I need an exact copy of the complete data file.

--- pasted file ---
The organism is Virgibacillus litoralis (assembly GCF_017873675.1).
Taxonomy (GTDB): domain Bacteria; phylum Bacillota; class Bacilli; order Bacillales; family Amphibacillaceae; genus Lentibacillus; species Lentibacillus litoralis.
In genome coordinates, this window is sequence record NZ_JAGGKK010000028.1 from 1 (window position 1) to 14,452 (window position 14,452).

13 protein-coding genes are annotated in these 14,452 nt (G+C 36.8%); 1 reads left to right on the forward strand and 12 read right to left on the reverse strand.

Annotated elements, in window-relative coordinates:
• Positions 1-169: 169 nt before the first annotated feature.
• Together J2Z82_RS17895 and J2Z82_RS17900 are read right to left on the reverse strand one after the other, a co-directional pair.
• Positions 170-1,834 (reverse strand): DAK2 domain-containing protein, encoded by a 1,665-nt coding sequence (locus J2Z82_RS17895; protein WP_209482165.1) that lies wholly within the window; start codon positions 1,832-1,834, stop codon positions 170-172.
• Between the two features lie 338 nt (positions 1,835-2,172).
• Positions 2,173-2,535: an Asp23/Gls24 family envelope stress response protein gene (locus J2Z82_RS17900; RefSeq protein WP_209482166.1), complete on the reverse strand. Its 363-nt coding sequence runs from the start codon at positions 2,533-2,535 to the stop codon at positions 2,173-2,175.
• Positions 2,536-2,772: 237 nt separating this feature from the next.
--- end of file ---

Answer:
The organism is Virgibacillus litoralis (assembly GCF_017873675.1).
Taxonomy (GTDB): domain Bacteria; phylum Bacillota; class Bacilli; order Bacillales; family Amphibacillaceae; genus Lentibacillus; species Lentibacillus litoralis.
In genome coordinates, this window is sequence record NZ_JAGGKK010000028.1 from 1 (window position 1) to 14,452 (window position 14,452).

13 protein-coding genes are annotated in these 14,452 nt (G+C 36.8%); 1 reads left to right on the forward strand and 12 read right to left on the reverse strand.

Annotated elements, in window-relative coordinates:
• Positions 1-169: 169 nt before the first annotated feature.
• Together J2Z82_RS17895 and J2Z82_RS17900 are read right to left on the reverse strand one after the other, a co-directional pair.
• Positions 170-1,834 (reverse strand): DAK2 domain-containing protein, encoded by a 1,665-nt coding sequence (locus J2Z82_RS17895; protein WP_209482165.1) that lies wholly within the window; start codon positions 1,832-1,834, stop codon positions 170-172.
• Between the two features lie 338 nt (positions 1,835-2,172).
• Positions 2,173-2,535: an Asp23/Gls24 family envelope stress response protein gene (locus J2Z82_RS17900; RefSeq protein WP_209482166.1), complete on the reverse strand. Its 363-nt coding sequence runs from the start codon at positions 2,533-2,535 to the stop codon at positions 2,173-2,175.
• Positions 2,536-2,772: 237 nt separating this feature from the next.